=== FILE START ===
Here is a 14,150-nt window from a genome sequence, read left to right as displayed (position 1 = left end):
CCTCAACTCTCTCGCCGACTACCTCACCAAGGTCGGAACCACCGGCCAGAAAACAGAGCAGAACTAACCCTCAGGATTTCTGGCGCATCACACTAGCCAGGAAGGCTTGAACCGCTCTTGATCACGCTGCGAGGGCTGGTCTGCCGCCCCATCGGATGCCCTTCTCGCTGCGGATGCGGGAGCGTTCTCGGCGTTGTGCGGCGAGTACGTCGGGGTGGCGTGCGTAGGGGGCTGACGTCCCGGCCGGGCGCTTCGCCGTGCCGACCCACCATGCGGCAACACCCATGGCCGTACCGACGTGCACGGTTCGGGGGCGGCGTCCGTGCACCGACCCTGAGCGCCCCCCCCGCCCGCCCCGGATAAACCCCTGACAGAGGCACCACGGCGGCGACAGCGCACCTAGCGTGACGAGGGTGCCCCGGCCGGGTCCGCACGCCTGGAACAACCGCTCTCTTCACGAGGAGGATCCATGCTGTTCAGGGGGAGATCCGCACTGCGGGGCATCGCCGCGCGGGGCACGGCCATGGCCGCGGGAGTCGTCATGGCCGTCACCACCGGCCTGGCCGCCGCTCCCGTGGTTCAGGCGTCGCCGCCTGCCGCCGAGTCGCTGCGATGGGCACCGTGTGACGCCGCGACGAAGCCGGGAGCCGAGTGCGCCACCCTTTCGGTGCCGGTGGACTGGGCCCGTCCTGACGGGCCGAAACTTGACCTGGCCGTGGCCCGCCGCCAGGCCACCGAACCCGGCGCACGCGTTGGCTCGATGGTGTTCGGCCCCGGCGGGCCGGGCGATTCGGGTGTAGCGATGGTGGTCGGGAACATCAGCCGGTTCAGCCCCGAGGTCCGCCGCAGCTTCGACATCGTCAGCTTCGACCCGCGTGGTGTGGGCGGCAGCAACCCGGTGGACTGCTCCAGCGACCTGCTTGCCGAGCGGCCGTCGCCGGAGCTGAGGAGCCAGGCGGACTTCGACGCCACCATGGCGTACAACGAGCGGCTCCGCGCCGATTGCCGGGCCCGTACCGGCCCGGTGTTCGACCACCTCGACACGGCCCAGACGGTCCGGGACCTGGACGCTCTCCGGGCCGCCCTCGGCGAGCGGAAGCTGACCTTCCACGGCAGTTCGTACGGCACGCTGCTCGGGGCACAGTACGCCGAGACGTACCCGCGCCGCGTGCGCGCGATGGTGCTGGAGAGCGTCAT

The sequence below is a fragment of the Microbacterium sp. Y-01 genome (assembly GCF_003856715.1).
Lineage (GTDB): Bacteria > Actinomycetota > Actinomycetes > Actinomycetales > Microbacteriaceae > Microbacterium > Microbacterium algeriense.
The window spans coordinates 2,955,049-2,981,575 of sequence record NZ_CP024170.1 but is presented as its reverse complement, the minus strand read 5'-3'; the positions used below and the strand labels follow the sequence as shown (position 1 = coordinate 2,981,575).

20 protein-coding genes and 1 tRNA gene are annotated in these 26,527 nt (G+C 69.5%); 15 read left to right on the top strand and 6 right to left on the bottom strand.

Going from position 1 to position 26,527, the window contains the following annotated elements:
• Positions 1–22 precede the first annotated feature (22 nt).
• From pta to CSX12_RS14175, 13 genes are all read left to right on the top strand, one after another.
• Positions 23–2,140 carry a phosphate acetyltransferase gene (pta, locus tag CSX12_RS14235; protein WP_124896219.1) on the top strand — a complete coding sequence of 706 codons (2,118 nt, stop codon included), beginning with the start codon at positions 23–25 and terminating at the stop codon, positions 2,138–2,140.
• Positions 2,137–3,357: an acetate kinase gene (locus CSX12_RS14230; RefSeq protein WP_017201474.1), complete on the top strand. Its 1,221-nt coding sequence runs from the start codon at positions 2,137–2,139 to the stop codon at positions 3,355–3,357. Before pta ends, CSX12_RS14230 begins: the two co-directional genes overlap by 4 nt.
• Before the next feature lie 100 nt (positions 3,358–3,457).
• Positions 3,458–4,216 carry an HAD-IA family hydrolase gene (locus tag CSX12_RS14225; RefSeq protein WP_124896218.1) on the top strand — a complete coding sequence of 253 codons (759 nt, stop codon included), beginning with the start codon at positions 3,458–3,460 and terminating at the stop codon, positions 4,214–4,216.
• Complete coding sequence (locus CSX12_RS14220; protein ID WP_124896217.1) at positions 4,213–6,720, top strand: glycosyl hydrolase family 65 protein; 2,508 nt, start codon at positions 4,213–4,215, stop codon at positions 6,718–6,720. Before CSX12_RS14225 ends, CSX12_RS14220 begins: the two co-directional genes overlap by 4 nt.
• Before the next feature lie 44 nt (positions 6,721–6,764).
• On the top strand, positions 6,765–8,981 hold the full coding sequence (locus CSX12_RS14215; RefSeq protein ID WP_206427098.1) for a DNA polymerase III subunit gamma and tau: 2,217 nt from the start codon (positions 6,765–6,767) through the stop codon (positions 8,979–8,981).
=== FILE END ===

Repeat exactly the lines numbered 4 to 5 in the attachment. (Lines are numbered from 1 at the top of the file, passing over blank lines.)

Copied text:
Lineage (GTDB): Bacteria > Actinomycetota > Actinomycetes > Actinomycetales > Microbacteriaceae > Microbacterium > Microbacterium algeriense.
The window spans coordinates 2,955,049-2,981,575 of sequence record NZ_CP024170.1 but is presented as its reverse complement, the minus strand read 5'-3'; the positions used below and the strand labels follow the sequence as shown (position 1 = coordinate 2,981,575).